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Posted on Monday, September 19, 2016 - 11:48 am:   Edit Post Delete Post View Post/Check IP Print Post    Move Post (Custodian/Admin Only) Ban Poster IP (Custodian/Admin only)

I ended up buying the stock part.

The part number is P0789.KA, and is $15.

But out of curiosity for how the thing works (it is quite clever) I spent some time doing some forensic engineering. There are some good threads on it, here are the details in a nutshell.

This is a custom assembly, a small canister of about 9mm diameter with holes that allow fuel to flow into it. It looks like aluminum with a pressed in fiberglass PCB base, leading to an insulated wire pigtail going to a female spade connector.

Internally, it is an exposed element (not epoxy coated) that I believe is simply a larger 1.8K or so NTC (Negative Temperature Coefficient) thermistor (temperature sensitive resistor).

The low fuel light will go on whenever the thermistor is below 850 ohms.

So how does a temperature sensitive thermistor tell if fuel is there or not? It does so by taking advantage of an annoyance, one I discovered the hard way when working on my closed loop heated grip controller.

The problem is that to read the resistance of a resistor, you have to put current through it. But current + resistance = heat. So by reading the thermistor, you also heat it. Not by much in terms of power, but you heat exactly the tiny bit that is the temperature sensitive bit.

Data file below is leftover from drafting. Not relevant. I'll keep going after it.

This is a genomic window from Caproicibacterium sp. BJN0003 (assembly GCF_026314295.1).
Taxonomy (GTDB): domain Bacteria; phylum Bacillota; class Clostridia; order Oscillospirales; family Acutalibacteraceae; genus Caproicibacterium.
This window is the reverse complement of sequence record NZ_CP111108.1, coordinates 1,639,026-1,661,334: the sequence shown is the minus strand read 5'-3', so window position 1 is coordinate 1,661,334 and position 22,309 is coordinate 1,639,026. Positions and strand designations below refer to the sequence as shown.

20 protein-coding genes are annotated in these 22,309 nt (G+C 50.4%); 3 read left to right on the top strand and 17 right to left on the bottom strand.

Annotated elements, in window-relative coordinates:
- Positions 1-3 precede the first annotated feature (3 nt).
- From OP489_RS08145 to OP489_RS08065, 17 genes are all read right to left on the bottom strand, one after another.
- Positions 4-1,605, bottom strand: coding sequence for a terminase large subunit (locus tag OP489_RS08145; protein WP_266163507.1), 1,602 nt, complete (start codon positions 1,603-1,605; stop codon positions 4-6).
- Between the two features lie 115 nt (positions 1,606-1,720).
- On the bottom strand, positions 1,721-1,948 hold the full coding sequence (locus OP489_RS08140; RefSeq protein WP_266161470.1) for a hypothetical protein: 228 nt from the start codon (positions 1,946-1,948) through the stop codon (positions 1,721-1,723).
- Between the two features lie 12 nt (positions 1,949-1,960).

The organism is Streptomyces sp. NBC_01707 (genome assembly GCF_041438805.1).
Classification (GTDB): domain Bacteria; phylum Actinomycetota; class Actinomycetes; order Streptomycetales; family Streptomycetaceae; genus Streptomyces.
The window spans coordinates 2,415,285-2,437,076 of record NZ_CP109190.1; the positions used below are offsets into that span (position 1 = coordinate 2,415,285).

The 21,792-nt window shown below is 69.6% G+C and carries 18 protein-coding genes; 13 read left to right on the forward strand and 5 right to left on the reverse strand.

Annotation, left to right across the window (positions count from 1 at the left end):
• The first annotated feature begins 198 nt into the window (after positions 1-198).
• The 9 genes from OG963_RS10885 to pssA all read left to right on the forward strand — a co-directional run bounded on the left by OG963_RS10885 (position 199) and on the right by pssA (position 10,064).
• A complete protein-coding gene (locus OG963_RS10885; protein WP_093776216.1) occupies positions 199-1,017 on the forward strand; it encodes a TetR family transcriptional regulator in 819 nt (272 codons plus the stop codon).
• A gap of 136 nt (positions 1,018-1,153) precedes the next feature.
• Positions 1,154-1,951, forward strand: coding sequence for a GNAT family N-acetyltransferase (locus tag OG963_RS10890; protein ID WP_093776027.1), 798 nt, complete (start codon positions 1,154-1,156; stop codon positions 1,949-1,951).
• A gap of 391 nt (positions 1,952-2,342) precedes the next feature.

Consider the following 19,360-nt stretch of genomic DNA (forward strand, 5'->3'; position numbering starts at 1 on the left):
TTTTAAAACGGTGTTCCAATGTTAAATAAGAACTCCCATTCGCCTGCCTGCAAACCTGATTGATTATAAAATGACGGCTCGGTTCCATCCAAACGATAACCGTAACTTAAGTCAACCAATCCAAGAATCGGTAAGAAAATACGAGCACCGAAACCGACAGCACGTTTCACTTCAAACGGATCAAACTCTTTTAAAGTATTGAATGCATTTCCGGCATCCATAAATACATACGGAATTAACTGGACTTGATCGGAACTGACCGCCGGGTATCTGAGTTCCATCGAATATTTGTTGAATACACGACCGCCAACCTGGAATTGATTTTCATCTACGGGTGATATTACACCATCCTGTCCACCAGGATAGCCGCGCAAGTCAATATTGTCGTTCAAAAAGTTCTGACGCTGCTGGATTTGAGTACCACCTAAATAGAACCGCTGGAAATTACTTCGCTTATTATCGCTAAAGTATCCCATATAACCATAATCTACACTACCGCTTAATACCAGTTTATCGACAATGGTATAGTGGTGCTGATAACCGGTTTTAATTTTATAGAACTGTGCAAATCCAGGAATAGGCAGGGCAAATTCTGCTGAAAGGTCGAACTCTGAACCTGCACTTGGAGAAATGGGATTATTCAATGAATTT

This is an annoyance when you are trying to read temperature, and you just try and put as little current as possible through the thermistor for as little time as necessary.

But for a fuel tank level sensor, it can be your best friend. You put "too much" current through the thermistor. That tries to heat it. But you then dunk the whole mess in liquid, which is a great cooling system.

So basically, if you are submerged, you can never heat the thermistor, because the liquid is conducting heat away too quickly for the very limited power you are putting into it.

But if it is not submerged, air is a great insulator, so the power will heat up the thermistor.

So to use a thermistor as a fluid level sensor, you just put X amount of power into it, and see if it heats up or not as a result. If it does, it isn't submerged. If it doesn't, it is probably submerged. The temperature sensor is also the heating element.

Very clever.

You could probably get a ten cent 1k NTC thermistor, and put it in a bit of fuel line, and mount it in there with the right pigtail, and I bet it would work fine as a low fuel sensor. But you have to worry about mounting it, and make sure it is fuel resistant, and putting the pigtails on, etc. And you probably have to order the 1k thermistor anyway, and pay shipping.

And, um, you are building an electrical thingy you power up and submerge in your gas tank which you then put between your legs. Yeah.

So you will probably just order the $15 factory part, like I did, and be done with it.

(I had 10k thermistors laying around, but no 1k ones, or I probably would have built my own just for fun and bad judgement...)
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Posted on Monday, December 09, 2019 - 09:46 pm:   Edit Post Delete Post View Post/Check IP Print Post    Move Post (Custodian/Admin Only) Ban Poster IP (Custodian/Admin only)

Check digikey.com or mouser.com for thermistors.

I use relay connected to the fuel pump thermistor circuit to activate low fuel level LED on my Motogadget Motosign instrument cluster.

They use negative temperature coefficient thermnistor since resistance should drop with higher temperature.

(Message edited by TPEHAK on December 09, 2019)
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